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The 2007 Buckeye Recruiting Class
The 2007 Buckeye Recruiting Class
Ask and you shall receive. After being deluged with emails asking for Furls' take on the Buckeyes 2007 recruiting class, we finally deliver. As mentioned yesterday, he was in the middle of a move to the heart of SEC country, if you can believe that one. In his latest, Furls takes a look at the incoming freshman class of Buckeye football players, highlighted by RB Brandon Saine and S Eugene Clifford (pictured), both of whom have superstar potential. But what does Furls think of the rest of the class?
In case you missed it,
I am not a big fan of ranking recruiting classes
. That said, I have no problem grading one. This year was labeled as a bad year across the Midwest among those that follow high school players. It wasn’t so much that there aren’t good players; this year just seems to be missing the “high end talent.” As a result, Ohio State only signed fifteen players this year. I wouldn’t be too concerned; Jim Tressel’s staff has shown an uncanny and consistent ability to develop underrated recruits.
Personally, I grade a class based on what it does to fill existing and future holes on the team. For instance, it was not an absolute imperative that the Buckeyes sign wide receivers, quarterbacks, linebackers, or defensive ends this year. They are set with at least adequate talent at those positions for a minimum of two years, but they definitely need some immediate help in the secondary, defensive tackle, and running back. All in all the Buckeyes did a very good job of addressing all of their needs, except at defensive tackle.
I guess that is as good a place as any to start. With the departure of Quinn Pitcock and David Patterson to Sunday football, Ohio State has obvious needs in the interior defensive line. The Buckeyes are not completely devoid of talent there, but losing three seniors will create an immediate need. The Buckeyes addressed the problem by landing Craig “Ironhead” Heyward’s son, plucking him from the heart of SEC country. Ohio State was not the only major player competing for Heyward’s services; he was visited right before signing day by Urban Meyer and was also recruited by LSU and Georgia.
Heyward has the potential to be a solid tackle, but as of right now he is a bit of a project. He will need to seriously improve his strength and technique in order to be effective on the inside. Heyward has the athleticism to get it done, but at 6’7” his pad level and leverage are always going to be a concern. I like what Heyward brings, but I really would have liked to see the Buckeyes sign a second tackle.
There has been a lot of rumors about Robert Rose moving to defensive tackle and that is a real possibility. He has added considerable size and strength since coming to campus and could actually make the move to a “three technique” tackle. I am not saying that he will, but if the Buckeyes need to move an end in to play tackle, he would make the most sense.
The Buckeyes recruited an entire fleet of running backs to shore up the recent hole made at that position by the departure of Antonio Pittman and the continuous rumors regarding the departure of Maurice Wells. Current speculation is that Wells will transfer to an ACC or SEC school and sit out next year.
If Wells does transfer I would expect the 2006 Ohio Mr. Football, Brandon Saine, to be catapulted into the two deep roster and see immediate play time. I am sure that this will become to cliché to type in a month or two, but Saine’s speed is “insaine.” Saine won the Ohio State Championship in the 100 meters as a SOPHOMORE. He returned as a junior to repeat, not only in the 100 with a state record (and nationally competitive) time of 10.34, but also won the 400. According to his track numbers, once Saine steps onto the field he will be the fastest player EVER to suit up in Scarlet and Grey. Track speed is different than football speed, but I am not sure that we will really be able to tell the difference. If you are expecting another Ginn-style burner you will be surprised because will Saine may have Ginn-like speed he does not share Ginn’s aversion to contact. Saine is not the type of back to bust out a bunch of moves and cuts; he will hit the hole hard and fast and if he gets to the second level full speed look out, NO ONE WILL CATCH HIM.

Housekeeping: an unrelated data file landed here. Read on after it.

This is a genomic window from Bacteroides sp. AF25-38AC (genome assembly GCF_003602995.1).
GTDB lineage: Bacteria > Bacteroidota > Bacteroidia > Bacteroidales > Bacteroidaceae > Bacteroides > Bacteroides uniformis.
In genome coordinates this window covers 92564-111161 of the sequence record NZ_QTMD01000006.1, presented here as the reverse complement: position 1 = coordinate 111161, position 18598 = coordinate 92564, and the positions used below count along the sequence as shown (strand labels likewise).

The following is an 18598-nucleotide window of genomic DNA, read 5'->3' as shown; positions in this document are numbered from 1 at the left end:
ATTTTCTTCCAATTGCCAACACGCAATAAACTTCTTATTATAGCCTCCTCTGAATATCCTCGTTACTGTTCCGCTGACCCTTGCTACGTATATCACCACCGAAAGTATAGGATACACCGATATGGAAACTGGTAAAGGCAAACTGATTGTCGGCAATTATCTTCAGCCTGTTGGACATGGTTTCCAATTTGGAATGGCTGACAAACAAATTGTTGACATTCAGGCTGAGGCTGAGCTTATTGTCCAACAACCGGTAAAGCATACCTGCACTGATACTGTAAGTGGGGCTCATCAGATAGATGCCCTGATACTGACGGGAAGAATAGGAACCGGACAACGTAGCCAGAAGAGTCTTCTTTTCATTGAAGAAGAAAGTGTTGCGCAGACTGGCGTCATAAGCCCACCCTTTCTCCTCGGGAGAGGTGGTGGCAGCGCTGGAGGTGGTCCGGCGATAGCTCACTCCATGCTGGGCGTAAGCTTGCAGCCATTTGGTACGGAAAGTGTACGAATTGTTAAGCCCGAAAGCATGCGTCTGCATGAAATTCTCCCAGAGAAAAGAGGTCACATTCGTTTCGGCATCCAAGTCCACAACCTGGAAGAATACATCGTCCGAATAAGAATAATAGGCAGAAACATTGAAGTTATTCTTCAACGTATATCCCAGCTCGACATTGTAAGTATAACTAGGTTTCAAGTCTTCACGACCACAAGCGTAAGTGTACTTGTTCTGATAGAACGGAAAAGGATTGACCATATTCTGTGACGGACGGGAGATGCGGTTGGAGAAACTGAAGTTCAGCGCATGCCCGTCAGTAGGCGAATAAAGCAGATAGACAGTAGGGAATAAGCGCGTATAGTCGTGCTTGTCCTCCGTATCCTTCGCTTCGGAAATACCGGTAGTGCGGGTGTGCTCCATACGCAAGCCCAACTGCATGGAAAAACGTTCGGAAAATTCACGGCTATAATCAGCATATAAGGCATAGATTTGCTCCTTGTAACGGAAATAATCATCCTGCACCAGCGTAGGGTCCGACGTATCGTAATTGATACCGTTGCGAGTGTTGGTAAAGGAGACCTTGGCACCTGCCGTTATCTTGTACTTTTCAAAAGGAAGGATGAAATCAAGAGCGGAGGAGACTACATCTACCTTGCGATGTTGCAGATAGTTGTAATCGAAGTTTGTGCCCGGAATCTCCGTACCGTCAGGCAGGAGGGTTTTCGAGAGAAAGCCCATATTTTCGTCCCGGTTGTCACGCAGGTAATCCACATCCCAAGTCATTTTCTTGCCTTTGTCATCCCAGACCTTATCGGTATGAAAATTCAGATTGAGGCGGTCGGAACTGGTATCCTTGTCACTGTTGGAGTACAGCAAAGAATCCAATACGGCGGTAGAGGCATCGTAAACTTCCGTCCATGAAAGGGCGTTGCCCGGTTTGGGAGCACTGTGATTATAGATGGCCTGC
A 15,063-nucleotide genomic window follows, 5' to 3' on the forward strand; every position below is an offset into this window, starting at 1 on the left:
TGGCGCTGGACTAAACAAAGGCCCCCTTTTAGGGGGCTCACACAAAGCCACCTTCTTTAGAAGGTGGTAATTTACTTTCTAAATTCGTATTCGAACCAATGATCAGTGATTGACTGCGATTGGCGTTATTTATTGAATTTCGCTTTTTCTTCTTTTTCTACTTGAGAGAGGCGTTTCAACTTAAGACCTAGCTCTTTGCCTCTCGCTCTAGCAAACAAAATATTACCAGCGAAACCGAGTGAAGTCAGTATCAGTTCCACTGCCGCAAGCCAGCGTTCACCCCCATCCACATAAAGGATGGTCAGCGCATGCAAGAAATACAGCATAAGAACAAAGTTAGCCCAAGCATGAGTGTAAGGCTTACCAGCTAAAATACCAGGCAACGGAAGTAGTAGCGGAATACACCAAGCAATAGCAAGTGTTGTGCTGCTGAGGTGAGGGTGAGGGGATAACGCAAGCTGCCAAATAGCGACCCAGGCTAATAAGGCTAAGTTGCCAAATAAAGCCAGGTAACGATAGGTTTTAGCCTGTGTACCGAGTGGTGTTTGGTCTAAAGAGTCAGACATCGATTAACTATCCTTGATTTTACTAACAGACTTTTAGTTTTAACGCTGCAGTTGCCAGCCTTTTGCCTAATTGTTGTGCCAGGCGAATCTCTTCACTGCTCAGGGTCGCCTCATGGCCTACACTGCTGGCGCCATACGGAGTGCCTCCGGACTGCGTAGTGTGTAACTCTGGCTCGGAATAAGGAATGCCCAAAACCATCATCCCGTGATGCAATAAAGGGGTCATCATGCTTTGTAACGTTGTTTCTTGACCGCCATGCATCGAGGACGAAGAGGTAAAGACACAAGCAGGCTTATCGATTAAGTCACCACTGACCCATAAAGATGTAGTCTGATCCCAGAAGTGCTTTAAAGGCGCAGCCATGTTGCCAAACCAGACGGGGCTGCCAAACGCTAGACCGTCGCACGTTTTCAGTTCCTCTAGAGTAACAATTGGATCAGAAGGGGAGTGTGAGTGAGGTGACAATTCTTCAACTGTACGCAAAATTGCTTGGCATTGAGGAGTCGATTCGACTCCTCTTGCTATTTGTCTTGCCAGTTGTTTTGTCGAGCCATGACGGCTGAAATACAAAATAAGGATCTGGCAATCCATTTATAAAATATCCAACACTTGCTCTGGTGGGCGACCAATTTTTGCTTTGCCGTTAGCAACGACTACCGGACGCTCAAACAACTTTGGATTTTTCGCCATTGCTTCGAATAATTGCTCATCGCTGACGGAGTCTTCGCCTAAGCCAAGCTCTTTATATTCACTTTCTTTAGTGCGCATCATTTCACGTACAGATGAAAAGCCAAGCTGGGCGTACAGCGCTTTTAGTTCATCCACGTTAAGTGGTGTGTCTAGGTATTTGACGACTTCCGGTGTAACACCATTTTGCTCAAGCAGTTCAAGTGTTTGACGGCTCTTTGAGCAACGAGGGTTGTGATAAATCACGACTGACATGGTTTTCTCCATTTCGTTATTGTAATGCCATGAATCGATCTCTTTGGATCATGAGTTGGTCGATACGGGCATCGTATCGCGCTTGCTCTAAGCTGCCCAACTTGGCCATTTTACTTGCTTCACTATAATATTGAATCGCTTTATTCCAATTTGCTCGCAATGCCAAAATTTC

Lost in the speed of Saine and the power of Beanie Wells are Devon Torrence and Boom Herron. Both are very capable backs and Devon Torrence has a bit more versatility than Saine, but once coaches see a back with Saine’s size (6’1” 205lbs) and speed, they will have a hard time getting him off the field. Boom Herron is a bit undersized and I am unsure where he will end up on this team.
The Ohio State secondary was exposed against both Michigan and Florida particularly at the safety position. Help is on the way in the form of a rehabilitated Anderson Russell and freshman Eugene Clifford. If starter, and perpetual underachiever, Jemario O’Neal does not show significant improvement, I would expect to see Clifford take his job. At a minimum, I would expect to see Clifford play some nickel, replacing recently graduated Antonio Smith. Clifford is a big physical presence in the middle and has the skills and athleticism to actually move to corner if needed, but with Donald Washington, Andre Amos, and Malcolm Jenkins that will probably not be necessary.
All in all this is a bit of a down year for incoming Buckeye freshman. That is not to say that there are not good players in the class of 2007, just that I really do not expect to see many of them on the field this year. Ultimately, I think Saine will prove too fast to keep off the field and Clifford will prove to be too good to leave off the two deep roster next year. As for the rest of the class? Only time will tell.
Feb 13, 2007 7:00 PM
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